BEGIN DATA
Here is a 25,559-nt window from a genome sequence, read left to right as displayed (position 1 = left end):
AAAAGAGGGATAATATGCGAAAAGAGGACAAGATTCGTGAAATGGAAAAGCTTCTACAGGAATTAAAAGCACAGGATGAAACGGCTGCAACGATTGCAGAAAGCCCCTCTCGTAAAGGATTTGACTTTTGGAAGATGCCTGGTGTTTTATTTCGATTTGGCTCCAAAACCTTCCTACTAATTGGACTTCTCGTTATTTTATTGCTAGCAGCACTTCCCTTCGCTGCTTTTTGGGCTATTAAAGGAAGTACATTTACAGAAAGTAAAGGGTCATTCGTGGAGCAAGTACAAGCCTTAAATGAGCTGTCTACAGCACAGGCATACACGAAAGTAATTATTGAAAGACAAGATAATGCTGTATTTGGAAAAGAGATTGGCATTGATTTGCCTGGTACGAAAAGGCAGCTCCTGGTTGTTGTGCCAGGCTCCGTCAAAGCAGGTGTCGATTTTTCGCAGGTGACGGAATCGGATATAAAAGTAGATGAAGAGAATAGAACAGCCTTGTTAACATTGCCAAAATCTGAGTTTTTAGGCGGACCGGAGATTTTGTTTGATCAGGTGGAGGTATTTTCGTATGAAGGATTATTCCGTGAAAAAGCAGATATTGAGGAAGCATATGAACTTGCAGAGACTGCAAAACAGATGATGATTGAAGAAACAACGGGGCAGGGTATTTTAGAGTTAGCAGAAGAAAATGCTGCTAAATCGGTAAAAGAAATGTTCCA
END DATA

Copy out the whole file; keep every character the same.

Here is a 25,559-nt window from a genome sequence, read left to right as displayed (position 1 = left end):
AAAAGAGGGATAATATGCGAAAAGAGGACAAGATTCGTGAAATGGAAAAGCTTCTACAGGAATTAAAAGCACAGGATGAAACGGCTGCAACGATTGCAGAAAGCCCCTCTCGTAAAGGATTTGACTTTTGGAAGATGCCTGGTGTTTTATTTCGATTTGGCTCCAAAACCTTCCTACTAATTGGACTTCTCGTTATTTTATTGCTAGCAGCACTTCCCTTCGCTGCTTTTTGGGCTATTAAAGGAAGTACATTTACAGAAAGTAAAGGGTCATTCGTGGAGCAAGTACAAGCCTTAAATGAGCTGTCTACAGCACAGGCATACACGAAAGTAATTATTGAAAGACAAGATAATGCTGTATTTGGAAAAGAGATTGGCATTGATTTGCCTGGTACGAAAAGGCAGCTCCTGGTTGTTGTGCCAGGCTCCGTCAAAGCAGGTGTCGATTTTTCGCAGGTGACGGAATCGGATATAAAAGTAGATGAAGAGAATAGAACAGCCTTGTTAACATTGCCAAAATCTGAGTTTTTAGGCGGACCGGAGATTTTGTTTGATCAGGTGGAGGTATTTTCGTATGAAGGATTATTCCGTGAAAAAGCAGATATTGAGGAAGCATATGAACTTGCAGAGACTGCAAAACAGATGATGATTGAAGAAACAACGGGGCAGGGTATTTTAGAGTTAGCAGAAGAAAATGCTGCTAAATCGGTAAAAGAAATGTTCCA